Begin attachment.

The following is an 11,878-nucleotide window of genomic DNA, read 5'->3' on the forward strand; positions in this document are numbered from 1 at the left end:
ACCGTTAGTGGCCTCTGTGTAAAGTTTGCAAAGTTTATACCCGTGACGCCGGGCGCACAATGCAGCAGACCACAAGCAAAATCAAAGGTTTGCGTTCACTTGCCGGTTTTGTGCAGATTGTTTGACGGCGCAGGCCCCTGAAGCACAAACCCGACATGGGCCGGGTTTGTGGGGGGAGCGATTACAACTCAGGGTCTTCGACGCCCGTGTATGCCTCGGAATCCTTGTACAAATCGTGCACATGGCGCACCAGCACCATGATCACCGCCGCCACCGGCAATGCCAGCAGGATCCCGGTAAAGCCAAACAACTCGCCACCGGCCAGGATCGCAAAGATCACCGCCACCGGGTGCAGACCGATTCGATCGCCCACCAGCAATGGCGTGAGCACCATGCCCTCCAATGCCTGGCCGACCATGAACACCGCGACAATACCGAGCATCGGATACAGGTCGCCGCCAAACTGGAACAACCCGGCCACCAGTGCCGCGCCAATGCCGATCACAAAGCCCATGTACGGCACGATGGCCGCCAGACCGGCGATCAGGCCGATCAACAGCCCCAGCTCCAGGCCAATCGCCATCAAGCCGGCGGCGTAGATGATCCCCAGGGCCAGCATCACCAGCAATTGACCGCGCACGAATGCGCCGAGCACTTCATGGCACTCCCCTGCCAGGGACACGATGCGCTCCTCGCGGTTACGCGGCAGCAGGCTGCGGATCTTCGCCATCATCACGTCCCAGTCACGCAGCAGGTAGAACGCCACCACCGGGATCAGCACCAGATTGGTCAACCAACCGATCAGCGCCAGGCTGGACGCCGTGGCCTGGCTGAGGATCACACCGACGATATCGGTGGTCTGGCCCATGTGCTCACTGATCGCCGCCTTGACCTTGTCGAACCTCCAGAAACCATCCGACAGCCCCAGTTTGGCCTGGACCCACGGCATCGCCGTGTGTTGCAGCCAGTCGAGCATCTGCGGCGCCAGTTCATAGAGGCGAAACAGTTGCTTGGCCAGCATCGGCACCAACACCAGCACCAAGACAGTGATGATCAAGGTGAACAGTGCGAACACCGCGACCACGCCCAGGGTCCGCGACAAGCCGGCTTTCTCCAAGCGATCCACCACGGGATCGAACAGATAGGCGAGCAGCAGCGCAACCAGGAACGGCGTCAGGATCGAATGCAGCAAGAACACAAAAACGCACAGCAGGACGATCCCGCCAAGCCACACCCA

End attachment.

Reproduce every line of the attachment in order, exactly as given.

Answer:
The following is an 11,878-nucleotide window of genomic DNA, read 5'->3' on the forward strand; positions in this document are numbered from 1 at the left end:
ACCGTTAGTGGCCTCTGTGTAAAGTTTGCAAAGTTTATACCCGTGACGCCGGGCGCACAATGCAGCAGACCACAAGCAAAATCAAAGGTTTGCGTTCACTTGCCGGTTTTGTGCAGATTGTTTGACGGCGCAGGCCCCTGAAGCACAAACCCGACATGGGCCGGGTTTGTGGGGGGAGCGATTACAACTCAGGGTCTTCGACGCCCGTGTATGCCTCGGAATCCTTGTACAAATCGTGCACATGGCGCACCAGCACCATGATCACCGCCGCCACCGGCAATGCCAGCAGGATCCCGGTAAAGCCAAACAACTCGCCACCGGCCAGGATCGCAAAGATCACCGCCACCGGGTGCAGACCGATTCGATCGCCCACCAGCAATGGCGTGAGCACCATGCCCTCCAATGCCTGGCCGACCATGAACACCGCGACAATACCGAGCATCGGATACAGGTCGCCGCCAAACTGGAACAACCCGGCCACCAGTGCCGCGCCAATGCCGATCACAAAGCCCATGTACGGCACGATGGCCGCCAGACCGGCGATCAGGCCGATCAACAGCCCCAGCTCCAGGCCAATCGCCATCAAGCCGGCGGCGTAGATGATCCCCAGGGCCAGCATCACCAGCAATTGACCGCGCACGAATGCGCCGAGCACTTCATGGCACTCCCCTGCCAGGGACACGATGCGCTCCTCGCGGTTACGCGGCAGCAGGCTGCGGATCTTCGCCATCATCACGTCCCAGTCACGCAGCAGGTAGAACGCCACCACCGGGATCAGCACCAGATTGGTCAACCAACCGATCAGCGCCAGGCTGGACGCCGTGGCCTGGCTGAGGATCACACCGACGATATCGGTGGTCTGGCCCATGTGCTCACTGATCGCCGCCTTGACCTTGTCGAACCTCCAGAAACCATCCGACAGCCCCAGTTTGGCCTGGACCCACGGCATCGCCGTGTGTTGCAGCCAGTCGAGCATCTGCGGCGCCAGTTCATAGAGGCGAAACAGTTGCTTGGCCAGCATCGGCACCAACACCAGCACCAAGACAGTGATGATCAAGGTGAACAGTGCGAACACCGCGACCACGCCCAGGGTCCGCGACAAGCCGGCTTTCTCCAAGCGATCCACCACGGGATCGAACAGATAGGCGAGCAGCAGCGCAACCAGGAACGGCGTCAGGATCGAATGCAGCAAGAACACAAAAACGCACAGCAGGACGATCCCGCCAAGCCACACCCA